How to Get Settled in a New City
- Decide to move to Hartford, CT.
- Have doubts about moving to Hartford, CT
- Finally decide to move. Look at a lot of apartments.
- Look at more apartments.
- In the middle of finding an apartment, decide to switch banks as part of #bankexit.
- Attempt to close your bank. Realize you can’t because there are pending charges.
- Move to Hartford. Have your partner, their little brother, their step-parents, and a random friend you don’t really know, help move all your stuff.
- Get to the new apartment before any of them, though, and pick up the new keys. Find your unit, but get lost in the building trying to find the right exit. After 5 minutes of running around in circles, hope you have not entered into the Matrix.
- Find the correct exit.
- Eat Kraft Mac and Cheese for dinner (out of the pot because you can’t find the bowls)
- Have your new bank account frozen because your address has changed suddenly.
- Get all your bank accounts settled.
- Attempt to hang up the prints you’ve had sitting in your closet for two years. Accidentally step on one of the frames and shatter it. Run to Michaels. Rinse, repeat.
- Realize your apartment will never quite look like the HGTV dream home you imagined.
- Start your new internship at CWEALF. Leave early but still use your GPS to get to the building, even though it’s 10 minutes away. Arrive to the office nervous but excited.
- Meet some really awesome people, go to rallies, get acquainted with the city. Realize you love the part of Hartford you moved to.
- Register to vote. Go to the office in downtown Hartford, drop off the form you realize you could have mailed, get a confirmation immediately. Look at your NH license plate, MA driver’s license, and CT voter registration. Hope no one notices.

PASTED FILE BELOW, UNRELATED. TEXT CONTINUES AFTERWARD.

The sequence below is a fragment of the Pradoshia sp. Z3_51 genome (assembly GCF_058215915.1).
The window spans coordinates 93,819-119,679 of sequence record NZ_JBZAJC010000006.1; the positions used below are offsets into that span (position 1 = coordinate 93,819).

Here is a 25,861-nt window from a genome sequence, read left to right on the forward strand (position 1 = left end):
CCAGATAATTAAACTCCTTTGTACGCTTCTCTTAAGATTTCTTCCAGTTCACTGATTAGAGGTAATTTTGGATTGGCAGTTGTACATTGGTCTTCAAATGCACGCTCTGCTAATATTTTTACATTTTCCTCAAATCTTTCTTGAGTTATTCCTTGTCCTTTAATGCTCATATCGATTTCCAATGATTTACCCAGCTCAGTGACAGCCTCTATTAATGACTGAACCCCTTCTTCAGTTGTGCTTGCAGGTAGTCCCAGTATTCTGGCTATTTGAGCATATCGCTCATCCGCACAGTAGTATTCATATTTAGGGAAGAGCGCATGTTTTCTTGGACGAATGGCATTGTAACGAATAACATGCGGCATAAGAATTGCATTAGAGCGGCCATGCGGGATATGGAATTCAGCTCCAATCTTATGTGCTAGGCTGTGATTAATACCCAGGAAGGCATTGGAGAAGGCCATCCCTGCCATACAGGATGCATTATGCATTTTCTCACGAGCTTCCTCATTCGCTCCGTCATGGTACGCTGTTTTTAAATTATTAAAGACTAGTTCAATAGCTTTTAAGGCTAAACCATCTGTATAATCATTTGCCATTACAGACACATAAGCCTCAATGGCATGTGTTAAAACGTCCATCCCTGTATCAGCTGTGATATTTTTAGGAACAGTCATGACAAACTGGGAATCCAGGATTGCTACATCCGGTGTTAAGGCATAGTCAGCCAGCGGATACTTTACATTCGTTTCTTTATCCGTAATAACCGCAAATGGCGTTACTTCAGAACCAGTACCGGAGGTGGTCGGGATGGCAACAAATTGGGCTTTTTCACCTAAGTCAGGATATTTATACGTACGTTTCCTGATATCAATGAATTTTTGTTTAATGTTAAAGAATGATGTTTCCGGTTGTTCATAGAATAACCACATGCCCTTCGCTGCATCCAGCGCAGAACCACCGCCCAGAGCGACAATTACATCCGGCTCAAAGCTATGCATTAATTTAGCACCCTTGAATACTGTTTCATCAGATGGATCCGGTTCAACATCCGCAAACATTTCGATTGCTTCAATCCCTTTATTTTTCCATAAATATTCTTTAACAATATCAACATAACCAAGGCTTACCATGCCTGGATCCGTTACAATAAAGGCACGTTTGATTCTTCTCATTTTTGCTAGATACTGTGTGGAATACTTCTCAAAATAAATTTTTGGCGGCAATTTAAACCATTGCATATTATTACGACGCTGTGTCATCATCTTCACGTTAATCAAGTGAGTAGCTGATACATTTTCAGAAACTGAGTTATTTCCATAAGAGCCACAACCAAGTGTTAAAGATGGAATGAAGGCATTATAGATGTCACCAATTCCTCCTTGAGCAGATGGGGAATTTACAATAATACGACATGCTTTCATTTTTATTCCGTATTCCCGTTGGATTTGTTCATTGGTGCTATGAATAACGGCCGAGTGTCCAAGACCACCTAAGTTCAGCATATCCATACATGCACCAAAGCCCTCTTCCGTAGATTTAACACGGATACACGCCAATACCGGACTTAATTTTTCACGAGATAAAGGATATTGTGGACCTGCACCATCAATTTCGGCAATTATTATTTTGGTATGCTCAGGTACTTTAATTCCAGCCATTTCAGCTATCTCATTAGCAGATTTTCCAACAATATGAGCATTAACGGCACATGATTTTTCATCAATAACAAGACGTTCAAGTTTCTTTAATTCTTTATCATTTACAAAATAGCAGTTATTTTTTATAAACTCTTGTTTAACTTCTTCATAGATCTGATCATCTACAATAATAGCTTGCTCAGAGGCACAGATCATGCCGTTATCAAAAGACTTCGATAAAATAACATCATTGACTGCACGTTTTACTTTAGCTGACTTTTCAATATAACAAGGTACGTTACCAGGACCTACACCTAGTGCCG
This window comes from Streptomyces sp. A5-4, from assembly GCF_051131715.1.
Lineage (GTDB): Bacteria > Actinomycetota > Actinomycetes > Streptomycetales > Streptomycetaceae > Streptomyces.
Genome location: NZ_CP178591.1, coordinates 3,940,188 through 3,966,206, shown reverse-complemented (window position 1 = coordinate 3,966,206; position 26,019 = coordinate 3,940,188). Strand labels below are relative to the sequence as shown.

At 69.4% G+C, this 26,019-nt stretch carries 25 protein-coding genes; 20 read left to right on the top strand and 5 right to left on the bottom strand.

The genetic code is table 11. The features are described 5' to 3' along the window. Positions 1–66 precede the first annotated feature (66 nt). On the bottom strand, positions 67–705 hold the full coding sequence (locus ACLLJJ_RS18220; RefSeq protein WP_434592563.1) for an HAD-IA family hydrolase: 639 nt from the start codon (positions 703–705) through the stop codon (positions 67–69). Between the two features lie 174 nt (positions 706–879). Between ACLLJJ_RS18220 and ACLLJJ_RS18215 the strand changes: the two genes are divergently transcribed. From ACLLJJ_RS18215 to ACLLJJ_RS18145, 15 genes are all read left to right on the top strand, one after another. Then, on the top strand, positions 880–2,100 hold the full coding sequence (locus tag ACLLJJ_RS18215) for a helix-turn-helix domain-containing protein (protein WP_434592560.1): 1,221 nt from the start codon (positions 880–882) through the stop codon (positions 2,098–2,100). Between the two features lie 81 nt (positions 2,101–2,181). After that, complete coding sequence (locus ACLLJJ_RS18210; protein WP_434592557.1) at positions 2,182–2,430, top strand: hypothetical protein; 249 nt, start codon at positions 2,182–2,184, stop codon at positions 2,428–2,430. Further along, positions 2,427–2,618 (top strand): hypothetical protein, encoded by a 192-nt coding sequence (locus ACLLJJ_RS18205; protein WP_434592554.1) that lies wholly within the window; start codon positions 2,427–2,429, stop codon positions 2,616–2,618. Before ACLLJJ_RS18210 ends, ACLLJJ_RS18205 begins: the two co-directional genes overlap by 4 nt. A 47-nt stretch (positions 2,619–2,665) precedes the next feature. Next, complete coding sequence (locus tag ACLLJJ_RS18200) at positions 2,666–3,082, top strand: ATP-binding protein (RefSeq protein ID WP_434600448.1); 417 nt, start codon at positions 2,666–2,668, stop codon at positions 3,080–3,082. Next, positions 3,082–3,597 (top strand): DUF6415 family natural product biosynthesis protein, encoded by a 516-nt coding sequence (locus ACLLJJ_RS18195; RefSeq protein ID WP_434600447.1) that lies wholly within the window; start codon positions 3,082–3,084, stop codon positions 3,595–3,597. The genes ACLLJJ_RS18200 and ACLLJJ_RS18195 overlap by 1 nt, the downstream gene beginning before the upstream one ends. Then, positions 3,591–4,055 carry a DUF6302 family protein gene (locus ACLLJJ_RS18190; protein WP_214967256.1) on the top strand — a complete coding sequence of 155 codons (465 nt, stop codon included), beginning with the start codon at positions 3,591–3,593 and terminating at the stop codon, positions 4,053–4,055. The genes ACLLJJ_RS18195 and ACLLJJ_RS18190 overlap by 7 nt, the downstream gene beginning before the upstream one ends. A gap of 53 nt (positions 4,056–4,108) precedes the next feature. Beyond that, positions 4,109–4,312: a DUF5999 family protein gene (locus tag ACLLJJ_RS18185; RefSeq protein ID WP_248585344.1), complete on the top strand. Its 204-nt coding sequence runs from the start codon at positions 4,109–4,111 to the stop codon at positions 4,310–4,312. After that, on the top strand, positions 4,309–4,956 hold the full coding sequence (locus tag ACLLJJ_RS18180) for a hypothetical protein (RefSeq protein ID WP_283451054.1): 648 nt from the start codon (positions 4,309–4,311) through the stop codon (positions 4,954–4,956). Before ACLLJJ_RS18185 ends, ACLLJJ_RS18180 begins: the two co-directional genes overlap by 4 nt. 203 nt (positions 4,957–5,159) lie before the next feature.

- Look up all your legislators and what bills they are co-sponsoring.
- Immediately forget all your legislators’ names the next day. Look them up again.
- Write them down this time.
- Call one of your legislators. The staffer will pick up, and possibly tell you to call the DC office, because, surprise surprise, you have too many questions.
- Ask them all anyways.*
- Call the DC number and get most of your questions answered. Feel a little bit better about your decision to move, as well as your understanding of political processes.
- Now that you can get to downtown without a GPS, look up other nonprofits near CWEALF. Contact people about getting involved.
- Get a cat.
*Calling your representatives is a great way to get questions answers, especially when the news can be confusing. Staffers are knowledgeable and polite, as well as patient, and eager to help. I talked to a staffer in D.C. for 15 minutes last week getting all my questions about reproductive laws answered. One representative himself even called me back to talk about the issue further! Don’t worry about sounding dumb or being a nuisance--the staffers are there to listen and to help!
By Julie Krzanowski, Communications Intern at 6 Feb 2017, 09:34 AM
- December 2016
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